Written questions and answers

Written questions allow Members of Parliament to ask government ministers for information on the work, policy and activities of government departments.

Historical written answers can be found in Hansard.

Find the latest written questions and answers for the 2017-19 session below. We welcome your feedback on this service.

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UIN

Unique Identifying Number – Every written question in the House of Commons has a UIN per Parliament. In the House of Lords each written questions has a UIN per parliamentary session.
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Q
(Birmingham, Northfield)
Asked on: 05 February 2019
Foreign and Commonwealth Office
Jerusalem and West Bank: Palestinians
Commons
To ask the Secretary of State for Foreign and Commonwealth Affairs, what recent assessment he has made of trends in the number and frequency of eviction orders issued to and the forced displacement of Palestinians in (a) East Jerusalem and (b) the West Bank.
A
Answered by: Alistair Burt
Answered on: 13 February 2019

Whilst we have not made any recent assessment of this issue, the Government supports Bedouin communities and Palestinians in Area C of the West Bank and Palestinian communities in East Jerusalem facing demolition or eviction through our legal aid programme. This helps residents challenge decisions in the Israeli legal system. We have repeatedly made clear to the Israeli authorities our serious concern at the increase in demolitions of Palestinian properties in Area C of the West Bank and in East Jerusalem.

Q
(Birmingham, Northfield)
Asked on: 05 February 2019
Foreign and Commonwealth Office
Israeli Settlements
Commons
To ask the Secretary of State for Foreign and Commonwealth Affairs, what recent estimate he has made of the number of Israeli settlers in (a) East Jerusalem and (b) the West Bank.
A
Answered by: Alistair Burt
Answered on: 13 February 2019

There are an estimated 622,670 settlers in the West Bank. This figure is derived from two sources: According to data provided by Israel’s Central Bureau of Statistics, at the end of 2017, 413,400 people were living in the settlements of the West Bank, excluding East Jerusalem. According to data provided by the Jerusalem Institute for Israel Studies, the population of the Israeli neighbourhoods in East Jerusalem numbered 209,270 people at the end of 2016.

Q
(Birmingham, Northfield)
Asked on: 06 February 2019
Foreign and Commonwealth Office
Middle East: Human Rights
Commons
To ask the Secretary of State for Foreign and Commonwealth Affairs, what assessment he has made of the challenges facing human rights defenders and rights-focused organisations operating in (a) Israel and (b) the occupied Palestinian territories.
A
Answered by: Alistair Burt
Answered on: 13 February 2019

The UK remains concerned about the challenges facing human rights defenders and human rights organisations operating in Israel and the Occupied Palestinian Territories. We continue to urge the Israeli Government to fully respect the fundamental rights and freedoms of human rights defenders and organisations. We have also raised concerns with the Palestinian Authority about the narrowing of space for civil society to operate in the West Bank.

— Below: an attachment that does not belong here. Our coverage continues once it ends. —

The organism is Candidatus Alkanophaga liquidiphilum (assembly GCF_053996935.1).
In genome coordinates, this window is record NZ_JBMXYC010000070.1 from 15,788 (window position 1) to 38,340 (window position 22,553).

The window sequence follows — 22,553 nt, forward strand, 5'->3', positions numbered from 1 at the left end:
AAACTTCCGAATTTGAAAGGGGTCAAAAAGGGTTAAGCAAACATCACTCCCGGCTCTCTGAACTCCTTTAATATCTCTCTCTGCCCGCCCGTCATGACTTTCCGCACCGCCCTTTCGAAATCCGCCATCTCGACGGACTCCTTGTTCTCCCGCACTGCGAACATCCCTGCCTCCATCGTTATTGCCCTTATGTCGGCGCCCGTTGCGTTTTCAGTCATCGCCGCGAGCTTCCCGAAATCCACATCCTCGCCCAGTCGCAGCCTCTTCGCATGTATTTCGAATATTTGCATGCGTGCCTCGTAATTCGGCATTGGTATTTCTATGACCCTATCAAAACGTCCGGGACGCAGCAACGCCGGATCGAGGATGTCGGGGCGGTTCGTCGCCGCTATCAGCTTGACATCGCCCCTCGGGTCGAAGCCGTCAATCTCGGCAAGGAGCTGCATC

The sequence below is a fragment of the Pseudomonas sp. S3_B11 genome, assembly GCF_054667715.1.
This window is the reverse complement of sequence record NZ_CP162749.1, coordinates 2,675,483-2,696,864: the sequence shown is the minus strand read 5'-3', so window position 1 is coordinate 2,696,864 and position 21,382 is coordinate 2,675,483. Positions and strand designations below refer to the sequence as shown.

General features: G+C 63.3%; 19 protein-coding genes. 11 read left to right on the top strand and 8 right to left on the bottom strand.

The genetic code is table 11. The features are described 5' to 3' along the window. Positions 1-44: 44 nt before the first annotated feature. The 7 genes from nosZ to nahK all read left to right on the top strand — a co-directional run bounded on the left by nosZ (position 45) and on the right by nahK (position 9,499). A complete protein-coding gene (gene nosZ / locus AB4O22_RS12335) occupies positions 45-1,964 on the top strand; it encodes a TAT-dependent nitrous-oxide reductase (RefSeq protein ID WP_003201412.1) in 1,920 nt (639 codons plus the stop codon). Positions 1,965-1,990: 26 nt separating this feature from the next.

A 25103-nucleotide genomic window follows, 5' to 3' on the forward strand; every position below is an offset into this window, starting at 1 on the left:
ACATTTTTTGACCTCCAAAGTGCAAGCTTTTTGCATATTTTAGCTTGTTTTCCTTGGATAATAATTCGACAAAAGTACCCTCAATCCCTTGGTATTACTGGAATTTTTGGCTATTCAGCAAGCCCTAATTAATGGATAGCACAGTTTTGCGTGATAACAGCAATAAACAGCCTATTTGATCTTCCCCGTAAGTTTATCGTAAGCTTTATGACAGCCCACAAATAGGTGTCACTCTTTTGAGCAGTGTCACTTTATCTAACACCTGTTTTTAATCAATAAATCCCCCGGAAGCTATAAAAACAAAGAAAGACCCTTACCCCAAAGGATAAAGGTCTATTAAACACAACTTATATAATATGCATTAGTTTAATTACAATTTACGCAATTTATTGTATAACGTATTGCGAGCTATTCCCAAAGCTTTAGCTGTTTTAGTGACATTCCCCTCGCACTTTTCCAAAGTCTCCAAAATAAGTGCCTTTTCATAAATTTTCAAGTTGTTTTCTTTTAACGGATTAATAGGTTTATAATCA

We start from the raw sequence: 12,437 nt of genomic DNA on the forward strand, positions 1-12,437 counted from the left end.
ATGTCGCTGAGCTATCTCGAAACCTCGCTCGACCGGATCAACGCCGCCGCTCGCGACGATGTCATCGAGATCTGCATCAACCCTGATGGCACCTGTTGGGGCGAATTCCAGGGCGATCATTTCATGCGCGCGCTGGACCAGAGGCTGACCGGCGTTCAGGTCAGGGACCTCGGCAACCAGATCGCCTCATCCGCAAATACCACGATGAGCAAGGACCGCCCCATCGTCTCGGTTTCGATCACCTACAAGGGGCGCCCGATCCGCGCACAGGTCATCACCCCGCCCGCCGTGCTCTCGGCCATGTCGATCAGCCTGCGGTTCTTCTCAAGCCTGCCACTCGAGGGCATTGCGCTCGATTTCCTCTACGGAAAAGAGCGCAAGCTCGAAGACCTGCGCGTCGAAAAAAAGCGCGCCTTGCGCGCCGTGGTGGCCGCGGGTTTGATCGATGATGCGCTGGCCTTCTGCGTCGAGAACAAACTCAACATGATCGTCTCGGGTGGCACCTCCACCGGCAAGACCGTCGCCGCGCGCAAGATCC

Q
(Birmingham, Northfield)
Asked on: 06 February 2019
Department for International Development
Burma: Internally Displaced People
Commons
To ask the Secretary of State for International Development, what recent estimate she has made of the number of internally-displaced persons in Myanmar in the most recent period for which figures are available; and what assessment she has made of trends in the number of internally-displaced people in Myanmar in the last three years.
A
Answered by: Alistair Burt
Answered on: 13 February 2019

The number of internally displaced people (IDPs) in Burma has increased in the last three years. The UN reports that there are 106,290 displaced people in Kachin and northern Shan states and 127,987 internally displaced persons in Rakhine State. Figures for northern Rakhine are difficult to gather as the Burmese government has restricted access for the UN and other agencies.

The UK provides humanitarian assistance in all these areas, but this is highly limited by government restrictions. The UK Government continues to push for access at every opportunity.

Q
(Birmingham, Northfield)
Asked on: 06 February 2019
Foreign and Commonwealth Office
Sri Lanka: Human Rights
Commons
To ask the Secretary of State for Foreign and Commonwealth Affairs, what recent assessment he has made of progress on Sri Lankan adherence to measures outlined in (a) Resolution 30/1 of the 30th Session of the UNHRC in 2015 and (b) Resolution 34/1 of the 34th Session of the UNHRC in 2017; and if he will make a statement.
A
Answered by: Mark Field
Answered on: 12 February 2019

The UK continues to encourage and support Sri Lanka to deliver the commitments it made to the UN Human Rights Council through Resolutions 30/1 and 34/1. We firmly believe that this is the best framework for establishing truth and to achieve justice and lasting reconciliation.

The UK welcomed the Annual Report of the Office of the UN High Commissioner for Human Rights on 21 March 2018, which assessed progress made by the Sri Lankan government in the implementation of UN Human Rights Council Resolutions 30/1 and 34/1. This found that the Government of Sri Lanka had taken some steps to address human rights concerns and to introduce more democratic and accountable government. These steps included the return of some military-held civilian land, the establishment of an Office of Missing Persons and the ratification of the Convention on Enforced Disappearances.